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Technically, Skull and Crossbones is impressive, with large characters and bright, meticulously detailed scenery. The action is fluid, although the split-screen makes things noticeably slower (hey, you can't have everything). The six diverse stages can be played in any order, and when the game is over, you're rated on your performance. Skull and Bones has its share of platform cliches, but it really hits the spot if you're in the mood for some swashbuckling fun.
Skull & Crossbones is basic NES entertainment. It's fun and easy to play, but it won't keep you up nights. The cart's main plus is the non-stop action which at least gives your reflexes a workout. If you haven't filled your quota of saved princesses, you might want to shanghai a friend and get after the Evil Wizard in Skull & Crossbones.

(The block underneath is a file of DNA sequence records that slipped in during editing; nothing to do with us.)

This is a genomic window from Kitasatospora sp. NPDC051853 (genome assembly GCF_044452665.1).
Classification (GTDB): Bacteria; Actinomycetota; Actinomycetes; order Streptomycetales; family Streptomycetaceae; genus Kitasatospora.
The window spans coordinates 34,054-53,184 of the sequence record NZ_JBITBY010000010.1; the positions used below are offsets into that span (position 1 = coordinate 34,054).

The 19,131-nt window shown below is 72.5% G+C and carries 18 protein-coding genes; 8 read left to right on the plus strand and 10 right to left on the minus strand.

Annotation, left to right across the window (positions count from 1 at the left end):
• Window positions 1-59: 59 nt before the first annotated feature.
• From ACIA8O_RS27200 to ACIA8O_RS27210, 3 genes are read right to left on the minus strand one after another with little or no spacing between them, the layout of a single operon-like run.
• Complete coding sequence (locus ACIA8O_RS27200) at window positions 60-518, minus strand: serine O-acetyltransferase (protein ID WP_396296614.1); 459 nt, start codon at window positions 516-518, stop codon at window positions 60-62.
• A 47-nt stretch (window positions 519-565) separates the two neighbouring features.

Ne’ertheless, once you’ve defeated the Wizard and saved the Princess, there’s not much for a plunderin’ seafarer to do. Best to take the Princess yourself back to the King, and be rewarded for your bravery. Whether you become the next prince or rot in the dungeon for the rest of your years, at least you’re not being forced to drink gallons of rum every day.
The graphics are pretty good and
the voice samples are impressive, with lots of yells, grunts, and the
laughs of enemy bosses. An interesting but bizarre split-screen two-player mode is available, but the second player will appear as a pair of
feet on the other player’s screen half. There are some good ideas here,
but blimey, the final product is a semi-sunken ship.
Skull and Crossbones lives up to the arcade version on which it's based in almost every respect. You get jerky game play, poor control, a frustrating goal and very little to be excited over. Skull and Crossbones is one of the first Tengen titles that didn't gush of superior design.